Friday, March 2, 2012

I Don't Do Comfort Foods - I Do Comfort Meals

Yesterday on Design Mom, Gabrielle asked about comfort food. As in, what are your comfort foods. I thought it was an intriguing question - and one that took me a surprising amount of time and thought to answer.

So much of comfort food comes from history. Personal history. Family history. Cultural history. Memories of a grandparent's pastry shop or a mother's cooking or a taste of home.

Taste of home? When I think of meals growing up, my brain keeps bringing up Hamburger Helper prepared on a hotplate. Not the best time of my young life. Mom wasn't much of a cook - at least not that I remember. The kitchen wasn't where we gathered. Food wasn't central to my experiences. 

Except long weekend breakfasts at my omi and opa's house. 

Proper breakfast, at the dining table, with a pot of steaming loose tea as the centerpiece and plates piled with meats and cheeses that I never ate and still don't. Five or six different pots of jam and a honey pot, too, with a wooden honey wand. A boiled egg for everyone, served in an egg cup. Dark brown bread and grain bread and maybe bagels, too, all warm under a cloth napkin in a basket. Some mornings, blood sausage. Which I didn't eat. Some mornings, leftover cake, which I did.

comfort food

We enjoyed a little bit of that in Germany this past summer and even sometimes when we visit my grandparents. But it's made somewhat less relaxing by the P., who might eat half a slice of bread with jam or a bit of croissant before demanding to be released from the purgatory that is a seated meal.

I wonder what P. will consider comfort foods when she's a grownup. Hopefully, by the time she grows out of the cold waffle stage, I will have figured out this cooking business. And maybe we'll have some long weekend breakfasts of our own that she will remember fondly through the decades.

european breakfast

What are your comfort foods?


  1. Due to differing schedules growing up, and varying dietary needs, we rarely ate sit-down meals together. Thus, most of my "comfort foods" are things I learned to prepare as a kid, that also fit my range of food allergies. The main one is Swanson's Chicken a La King (you know, the kind in the can).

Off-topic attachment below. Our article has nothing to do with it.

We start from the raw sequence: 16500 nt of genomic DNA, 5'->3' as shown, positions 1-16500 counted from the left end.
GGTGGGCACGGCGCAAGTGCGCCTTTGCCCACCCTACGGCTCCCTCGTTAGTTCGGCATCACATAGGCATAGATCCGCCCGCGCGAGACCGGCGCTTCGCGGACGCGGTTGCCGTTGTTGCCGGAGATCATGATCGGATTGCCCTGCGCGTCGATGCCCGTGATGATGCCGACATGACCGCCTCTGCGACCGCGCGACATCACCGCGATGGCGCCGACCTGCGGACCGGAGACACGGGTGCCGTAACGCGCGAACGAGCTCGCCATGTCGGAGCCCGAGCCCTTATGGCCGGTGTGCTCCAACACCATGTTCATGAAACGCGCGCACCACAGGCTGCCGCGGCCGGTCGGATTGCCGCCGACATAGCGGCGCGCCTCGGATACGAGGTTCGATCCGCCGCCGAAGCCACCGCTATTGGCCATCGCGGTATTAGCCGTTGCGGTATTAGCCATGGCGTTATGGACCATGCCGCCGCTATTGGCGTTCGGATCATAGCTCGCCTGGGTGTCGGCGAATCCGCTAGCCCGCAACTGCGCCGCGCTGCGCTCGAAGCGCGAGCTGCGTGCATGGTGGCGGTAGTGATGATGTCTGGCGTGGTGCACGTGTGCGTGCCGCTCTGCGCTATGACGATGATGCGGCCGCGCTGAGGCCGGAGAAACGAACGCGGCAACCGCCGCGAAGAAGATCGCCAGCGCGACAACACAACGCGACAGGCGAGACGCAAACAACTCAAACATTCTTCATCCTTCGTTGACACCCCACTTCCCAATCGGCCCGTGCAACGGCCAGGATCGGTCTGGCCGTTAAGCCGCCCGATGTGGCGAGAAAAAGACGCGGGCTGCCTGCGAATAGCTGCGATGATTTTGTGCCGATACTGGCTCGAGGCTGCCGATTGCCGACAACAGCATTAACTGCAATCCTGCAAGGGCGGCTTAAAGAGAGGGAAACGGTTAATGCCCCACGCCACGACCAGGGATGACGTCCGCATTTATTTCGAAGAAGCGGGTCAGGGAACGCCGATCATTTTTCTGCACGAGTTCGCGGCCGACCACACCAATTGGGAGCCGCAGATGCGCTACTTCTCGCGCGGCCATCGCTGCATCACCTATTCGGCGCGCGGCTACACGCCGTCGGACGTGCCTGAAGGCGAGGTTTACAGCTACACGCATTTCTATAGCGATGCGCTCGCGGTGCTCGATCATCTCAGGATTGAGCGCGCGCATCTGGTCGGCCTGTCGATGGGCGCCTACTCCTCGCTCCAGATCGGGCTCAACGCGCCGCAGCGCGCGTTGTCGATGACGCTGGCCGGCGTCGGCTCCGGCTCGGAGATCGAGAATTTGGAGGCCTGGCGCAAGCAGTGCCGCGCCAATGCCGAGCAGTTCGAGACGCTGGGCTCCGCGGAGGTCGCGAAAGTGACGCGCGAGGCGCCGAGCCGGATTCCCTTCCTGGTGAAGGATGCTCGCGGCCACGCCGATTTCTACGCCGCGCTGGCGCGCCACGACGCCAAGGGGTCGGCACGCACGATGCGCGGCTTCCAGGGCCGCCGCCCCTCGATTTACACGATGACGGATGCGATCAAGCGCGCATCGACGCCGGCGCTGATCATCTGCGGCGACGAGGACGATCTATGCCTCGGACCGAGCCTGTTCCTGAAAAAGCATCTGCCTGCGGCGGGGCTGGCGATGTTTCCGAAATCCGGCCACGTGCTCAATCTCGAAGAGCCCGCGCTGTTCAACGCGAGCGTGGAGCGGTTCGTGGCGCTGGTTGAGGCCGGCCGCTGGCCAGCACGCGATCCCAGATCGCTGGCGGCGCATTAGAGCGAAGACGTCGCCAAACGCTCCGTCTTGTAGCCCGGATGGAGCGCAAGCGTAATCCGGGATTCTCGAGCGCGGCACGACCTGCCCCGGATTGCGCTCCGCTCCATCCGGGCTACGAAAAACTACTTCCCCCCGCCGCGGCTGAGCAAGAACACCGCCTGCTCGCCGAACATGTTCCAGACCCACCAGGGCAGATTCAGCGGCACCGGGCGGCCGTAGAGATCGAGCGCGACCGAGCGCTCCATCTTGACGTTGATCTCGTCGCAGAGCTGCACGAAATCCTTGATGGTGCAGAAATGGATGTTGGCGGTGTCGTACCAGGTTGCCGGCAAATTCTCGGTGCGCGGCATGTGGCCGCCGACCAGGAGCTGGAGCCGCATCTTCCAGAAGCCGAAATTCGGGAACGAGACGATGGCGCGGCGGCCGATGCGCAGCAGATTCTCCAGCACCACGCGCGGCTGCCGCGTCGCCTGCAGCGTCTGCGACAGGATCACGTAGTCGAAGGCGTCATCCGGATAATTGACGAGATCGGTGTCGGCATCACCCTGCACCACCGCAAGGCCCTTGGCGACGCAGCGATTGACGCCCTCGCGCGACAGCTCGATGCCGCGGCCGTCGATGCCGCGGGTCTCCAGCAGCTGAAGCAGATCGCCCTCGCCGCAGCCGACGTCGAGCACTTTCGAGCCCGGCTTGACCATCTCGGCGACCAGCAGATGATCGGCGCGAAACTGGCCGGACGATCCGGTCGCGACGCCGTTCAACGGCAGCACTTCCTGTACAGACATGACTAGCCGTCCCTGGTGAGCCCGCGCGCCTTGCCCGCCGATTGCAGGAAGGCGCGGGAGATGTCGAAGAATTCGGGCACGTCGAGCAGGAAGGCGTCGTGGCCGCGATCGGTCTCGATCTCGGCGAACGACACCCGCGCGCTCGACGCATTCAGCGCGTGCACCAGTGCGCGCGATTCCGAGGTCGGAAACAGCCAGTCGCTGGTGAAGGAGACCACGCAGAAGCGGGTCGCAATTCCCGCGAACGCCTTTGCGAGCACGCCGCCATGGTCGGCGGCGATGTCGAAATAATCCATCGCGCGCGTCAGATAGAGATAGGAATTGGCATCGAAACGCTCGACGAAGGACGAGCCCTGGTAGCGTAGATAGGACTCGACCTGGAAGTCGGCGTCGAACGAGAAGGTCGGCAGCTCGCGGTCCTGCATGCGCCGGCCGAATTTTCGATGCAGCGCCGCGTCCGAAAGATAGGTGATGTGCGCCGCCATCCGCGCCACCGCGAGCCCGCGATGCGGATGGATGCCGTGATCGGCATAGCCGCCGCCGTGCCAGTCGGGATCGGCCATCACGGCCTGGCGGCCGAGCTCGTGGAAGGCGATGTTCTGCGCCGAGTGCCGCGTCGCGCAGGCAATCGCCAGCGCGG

All I need is a can of that, and a couple pieces of toast, and dinner is ready. It was also handy to take along to sleepovers in case I wasn't able to eat whatever was offered.

    I still eat it frequently as an adult. My husband's comfort food is enchiladas.

    1. Sounds like your youth mealtime experience was a lot like mine! I remember making myself dinner a lot in high school - and even before that while my mom was completing her degree.

  2. For me, cooking is the comforting part. I love the process- kneading dough, chopping veggies, mixing ingredients, sprinkling in spices. The smells that fill the house while the food is cooking are most comforting.

    1. Feel free to come over my house and time and comfort yourself ;) I don't find cooking particularly relaxing, but then, I'm always doing it in a rush or while little hands are trying to help (which you understand)...

  3. First, love the blog makeover! It looks like a writer's blog!
    This post put me in a reflective mood. Family time at the dinner table was mandatory when I was a kid and it was mandatory that you eat everything on your plate. It was pure torture for a picky eater like me. Maybe that's why I'm so lenient with Marlie. She gets home-cooked meals and we eat together, but sometimes we eat on the floor by the window and I don't force her to finish anything.


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